Posted in Life

Bringing wisdom

Photo by TheStandingDesk on Unsplash

The new person in my online Bible Study Fellowship (BSF) group a couple of weeks ago was Mophath, who lived in Nairobi, Kenya. It’s cool to study the scriptures each week with men from all over the world. Some members of my small group live on the east and west coasts of the US, others are in the midwest states of Illinois and Iowa, and four live in Africa. Earlier in the year, one guy lived in Hawaii.

Our leader asked Mophath to introduce himself to the group and tell us a little about himself. He’s twenty-two years old, is studying at the University of Nairobi, and learned about BSF from a friend. When he checked out our group, he saw many “who could be my grandfathers.” Yes, our group leans a little toward the retired side of life. We’ve got a few young guys, and Mophath will lower our average age a few more years. “But,” he added, “I am thankful for the wisdom you all bring.”

His comment revealed a respect for those who are older that my culture doesn’t necessarily display. Maybe I am more aware of that as I wade a little deeper into senior citizenship. I get senior discounts now, so I guess that’s where I am. I don’t feel that old, but I get a weekly reminder when I see myself on Zoom. Mophath’s comment made me think about my respect – or lack of respect – for those older than me. Or even those my age.

Feelings of disrespect bubble up when some folks can’t seem to handle technology. Some struggle with self-checkout lanes, smart phone updates, TV and cable remotes, and resetting the clock in the car for Daylight Savings Time. But wait a minute. Don’t we all struggle with those things?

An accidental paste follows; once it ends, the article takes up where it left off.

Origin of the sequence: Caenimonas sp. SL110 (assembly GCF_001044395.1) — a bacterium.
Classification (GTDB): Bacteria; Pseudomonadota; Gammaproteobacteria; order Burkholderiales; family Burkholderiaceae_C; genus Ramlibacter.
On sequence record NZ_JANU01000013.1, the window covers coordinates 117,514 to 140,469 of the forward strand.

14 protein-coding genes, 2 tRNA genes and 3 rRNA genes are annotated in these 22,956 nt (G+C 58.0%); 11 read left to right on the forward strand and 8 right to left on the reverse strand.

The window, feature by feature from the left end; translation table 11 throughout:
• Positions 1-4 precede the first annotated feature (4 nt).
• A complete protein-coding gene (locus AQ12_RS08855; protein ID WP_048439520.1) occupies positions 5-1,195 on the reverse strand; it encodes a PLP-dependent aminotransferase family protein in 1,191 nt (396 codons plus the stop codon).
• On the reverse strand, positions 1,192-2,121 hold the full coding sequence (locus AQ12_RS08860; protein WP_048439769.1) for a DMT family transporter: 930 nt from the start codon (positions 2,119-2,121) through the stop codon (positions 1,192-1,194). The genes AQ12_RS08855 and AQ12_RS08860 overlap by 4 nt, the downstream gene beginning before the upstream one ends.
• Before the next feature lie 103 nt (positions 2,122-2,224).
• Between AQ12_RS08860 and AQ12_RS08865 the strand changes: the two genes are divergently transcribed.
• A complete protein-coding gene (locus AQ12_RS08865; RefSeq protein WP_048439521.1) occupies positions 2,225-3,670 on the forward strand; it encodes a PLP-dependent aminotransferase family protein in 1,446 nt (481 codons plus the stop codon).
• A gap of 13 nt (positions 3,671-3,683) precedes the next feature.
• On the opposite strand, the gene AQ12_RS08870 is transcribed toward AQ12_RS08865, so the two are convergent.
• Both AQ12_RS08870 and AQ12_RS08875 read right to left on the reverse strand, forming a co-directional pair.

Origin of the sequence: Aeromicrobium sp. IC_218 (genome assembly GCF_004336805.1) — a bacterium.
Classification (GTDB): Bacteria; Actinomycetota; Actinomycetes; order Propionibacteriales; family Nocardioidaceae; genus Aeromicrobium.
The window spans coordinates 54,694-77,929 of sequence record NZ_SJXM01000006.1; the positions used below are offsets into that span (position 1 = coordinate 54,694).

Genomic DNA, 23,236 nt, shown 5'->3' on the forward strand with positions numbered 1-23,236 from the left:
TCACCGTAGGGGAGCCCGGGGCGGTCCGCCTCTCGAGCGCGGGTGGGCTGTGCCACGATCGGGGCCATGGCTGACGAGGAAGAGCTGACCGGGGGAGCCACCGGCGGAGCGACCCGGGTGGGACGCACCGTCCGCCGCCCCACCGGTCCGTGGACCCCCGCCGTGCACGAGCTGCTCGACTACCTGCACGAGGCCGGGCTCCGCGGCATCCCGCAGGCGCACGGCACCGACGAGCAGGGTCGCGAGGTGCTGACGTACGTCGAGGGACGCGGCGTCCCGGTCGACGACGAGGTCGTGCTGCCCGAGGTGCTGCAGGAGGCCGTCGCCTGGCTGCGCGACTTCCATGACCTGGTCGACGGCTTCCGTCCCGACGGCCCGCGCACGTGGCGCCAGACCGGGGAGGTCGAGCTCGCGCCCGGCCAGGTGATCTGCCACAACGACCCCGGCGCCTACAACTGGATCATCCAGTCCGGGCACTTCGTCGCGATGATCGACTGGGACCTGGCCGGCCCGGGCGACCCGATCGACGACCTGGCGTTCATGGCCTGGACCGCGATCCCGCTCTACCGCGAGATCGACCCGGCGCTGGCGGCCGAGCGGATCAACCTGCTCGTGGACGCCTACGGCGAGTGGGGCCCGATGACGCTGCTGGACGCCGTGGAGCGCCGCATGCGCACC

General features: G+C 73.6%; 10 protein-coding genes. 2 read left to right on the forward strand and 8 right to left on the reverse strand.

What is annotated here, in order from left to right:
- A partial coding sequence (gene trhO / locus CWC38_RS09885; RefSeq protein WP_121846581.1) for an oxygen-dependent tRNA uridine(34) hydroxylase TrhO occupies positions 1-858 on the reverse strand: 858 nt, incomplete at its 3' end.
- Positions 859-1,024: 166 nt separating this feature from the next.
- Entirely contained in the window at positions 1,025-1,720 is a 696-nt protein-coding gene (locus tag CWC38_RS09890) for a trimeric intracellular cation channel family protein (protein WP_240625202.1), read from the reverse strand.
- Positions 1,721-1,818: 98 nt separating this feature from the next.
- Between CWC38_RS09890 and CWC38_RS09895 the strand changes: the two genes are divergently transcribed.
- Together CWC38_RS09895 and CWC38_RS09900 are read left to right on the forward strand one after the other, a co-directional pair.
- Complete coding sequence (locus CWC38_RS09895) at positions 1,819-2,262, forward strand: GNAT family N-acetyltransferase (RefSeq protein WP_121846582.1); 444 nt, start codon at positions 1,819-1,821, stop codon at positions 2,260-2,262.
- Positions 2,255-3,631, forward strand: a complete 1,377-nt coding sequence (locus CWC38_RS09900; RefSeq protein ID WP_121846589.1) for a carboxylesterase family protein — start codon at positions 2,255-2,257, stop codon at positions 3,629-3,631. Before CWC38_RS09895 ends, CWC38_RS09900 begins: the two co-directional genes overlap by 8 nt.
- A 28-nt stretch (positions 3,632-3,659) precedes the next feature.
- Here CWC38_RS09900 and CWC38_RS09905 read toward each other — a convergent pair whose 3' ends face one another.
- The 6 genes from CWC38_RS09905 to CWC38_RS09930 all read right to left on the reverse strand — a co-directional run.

I get a little agitated when I have to wait for someone who’s moving a bit slower than me, or takes a little more time to express an idea. That is, until I remember that I make more mistakes when I rush through something. I also say some really stupid things if I don’t think before I speak. Just relax.

It’s bothersome when those who are older have such little tolerance for the appearance, language, and habits of a younger generation. I know, it’s always been this way. The “generation gap” is nothing new. I feel out of place among those who fully embrace tattoos, piercings, brightly dyed hair, K-pop, and choosing their own pronouns. Guess what? I’ve advanced to an older generation.

I haven’t yet felt too much disrespect from a younger generation. I think the way to dodge that is to show an interest in them and listen to their story. Perhaps that’s wisdom I’ve discovered over the years. I should give God credit, too. He said that you reap what you sow. Show respect, and you’ll receive respect.

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